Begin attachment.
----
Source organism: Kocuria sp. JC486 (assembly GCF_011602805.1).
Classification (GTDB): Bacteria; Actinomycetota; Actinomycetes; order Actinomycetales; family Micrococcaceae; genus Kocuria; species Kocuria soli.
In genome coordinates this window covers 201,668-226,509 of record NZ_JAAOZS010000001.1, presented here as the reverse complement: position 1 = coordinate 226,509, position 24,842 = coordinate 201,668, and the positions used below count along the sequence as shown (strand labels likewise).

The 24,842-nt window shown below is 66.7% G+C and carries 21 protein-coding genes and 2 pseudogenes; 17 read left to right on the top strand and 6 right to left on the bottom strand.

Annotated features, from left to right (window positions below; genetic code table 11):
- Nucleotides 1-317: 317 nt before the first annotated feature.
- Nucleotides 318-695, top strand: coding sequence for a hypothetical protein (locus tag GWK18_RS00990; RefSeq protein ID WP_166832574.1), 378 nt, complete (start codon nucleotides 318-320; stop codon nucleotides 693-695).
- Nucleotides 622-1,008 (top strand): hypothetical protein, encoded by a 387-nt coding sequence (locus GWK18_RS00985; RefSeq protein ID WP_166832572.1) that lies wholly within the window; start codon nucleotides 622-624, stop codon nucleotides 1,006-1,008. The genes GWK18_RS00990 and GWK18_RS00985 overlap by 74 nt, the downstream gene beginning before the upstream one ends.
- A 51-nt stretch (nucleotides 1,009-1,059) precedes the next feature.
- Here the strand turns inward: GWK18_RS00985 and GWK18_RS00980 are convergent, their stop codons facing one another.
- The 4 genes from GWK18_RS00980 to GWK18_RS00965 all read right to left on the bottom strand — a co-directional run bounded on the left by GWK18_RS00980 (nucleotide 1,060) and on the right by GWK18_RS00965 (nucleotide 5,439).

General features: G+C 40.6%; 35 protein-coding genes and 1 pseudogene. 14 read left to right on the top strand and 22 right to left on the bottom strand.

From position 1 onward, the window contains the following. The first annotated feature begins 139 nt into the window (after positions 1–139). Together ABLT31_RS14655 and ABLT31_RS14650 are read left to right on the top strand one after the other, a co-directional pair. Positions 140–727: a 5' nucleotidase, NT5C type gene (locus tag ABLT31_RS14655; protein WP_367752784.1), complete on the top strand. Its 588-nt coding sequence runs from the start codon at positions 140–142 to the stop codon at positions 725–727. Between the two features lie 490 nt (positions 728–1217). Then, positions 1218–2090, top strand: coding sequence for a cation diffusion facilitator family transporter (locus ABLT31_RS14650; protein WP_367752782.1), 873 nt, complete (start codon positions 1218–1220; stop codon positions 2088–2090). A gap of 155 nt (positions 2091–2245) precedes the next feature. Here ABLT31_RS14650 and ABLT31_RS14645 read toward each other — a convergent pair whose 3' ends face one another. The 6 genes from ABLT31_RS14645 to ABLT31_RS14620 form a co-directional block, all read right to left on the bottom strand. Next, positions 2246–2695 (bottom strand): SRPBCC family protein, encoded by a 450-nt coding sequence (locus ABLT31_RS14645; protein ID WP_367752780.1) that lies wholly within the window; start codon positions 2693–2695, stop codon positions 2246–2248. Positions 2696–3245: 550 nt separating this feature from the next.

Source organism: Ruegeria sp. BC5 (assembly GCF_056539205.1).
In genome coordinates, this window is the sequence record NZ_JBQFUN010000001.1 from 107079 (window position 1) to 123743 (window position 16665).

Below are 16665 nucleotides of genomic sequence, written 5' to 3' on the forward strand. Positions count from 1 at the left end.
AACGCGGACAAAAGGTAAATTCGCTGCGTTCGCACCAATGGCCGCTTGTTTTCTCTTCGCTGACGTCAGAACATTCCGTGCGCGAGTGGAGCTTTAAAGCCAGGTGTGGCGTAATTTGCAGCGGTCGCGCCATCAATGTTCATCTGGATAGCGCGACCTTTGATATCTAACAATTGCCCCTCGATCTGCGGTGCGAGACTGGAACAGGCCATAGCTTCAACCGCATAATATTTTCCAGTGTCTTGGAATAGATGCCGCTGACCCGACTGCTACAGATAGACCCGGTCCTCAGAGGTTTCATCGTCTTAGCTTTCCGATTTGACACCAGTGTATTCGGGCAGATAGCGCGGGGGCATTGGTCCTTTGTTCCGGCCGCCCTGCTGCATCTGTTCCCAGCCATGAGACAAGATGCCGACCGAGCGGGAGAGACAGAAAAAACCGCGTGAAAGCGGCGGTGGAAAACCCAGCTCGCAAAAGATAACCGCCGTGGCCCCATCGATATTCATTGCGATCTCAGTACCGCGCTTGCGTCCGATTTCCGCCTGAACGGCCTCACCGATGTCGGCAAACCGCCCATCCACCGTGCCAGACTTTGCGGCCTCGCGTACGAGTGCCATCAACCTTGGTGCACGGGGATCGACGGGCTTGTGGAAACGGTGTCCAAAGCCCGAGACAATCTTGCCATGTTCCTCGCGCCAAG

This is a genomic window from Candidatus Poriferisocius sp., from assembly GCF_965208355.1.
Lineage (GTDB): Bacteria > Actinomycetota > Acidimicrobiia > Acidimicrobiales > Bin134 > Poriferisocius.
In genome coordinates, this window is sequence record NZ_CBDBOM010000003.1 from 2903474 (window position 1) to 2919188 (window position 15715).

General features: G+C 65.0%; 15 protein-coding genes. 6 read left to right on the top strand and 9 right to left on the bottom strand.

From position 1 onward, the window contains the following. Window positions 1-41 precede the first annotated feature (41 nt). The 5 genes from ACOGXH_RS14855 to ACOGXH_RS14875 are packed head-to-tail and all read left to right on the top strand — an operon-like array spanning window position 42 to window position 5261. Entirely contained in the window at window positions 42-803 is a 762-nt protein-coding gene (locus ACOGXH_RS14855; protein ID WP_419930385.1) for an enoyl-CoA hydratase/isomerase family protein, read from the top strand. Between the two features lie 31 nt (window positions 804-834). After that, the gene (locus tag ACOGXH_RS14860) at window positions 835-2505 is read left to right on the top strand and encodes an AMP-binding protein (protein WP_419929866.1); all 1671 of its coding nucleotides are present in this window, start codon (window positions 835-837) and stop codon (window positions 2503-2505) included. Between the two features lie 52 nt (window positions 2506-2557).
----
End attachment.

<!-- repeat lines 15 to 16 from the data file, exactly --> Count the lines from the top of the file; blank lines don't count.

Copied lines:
In genome coordinates, this window is the sequence record NZ_JBQFUN010000001.1 from 107079 (window position 1) to 123743 (window position 16665).

Below are 16665 nucleotides of genomic sequence, written 5' to 3' on the forward strand. Positions count from 1 at the left end.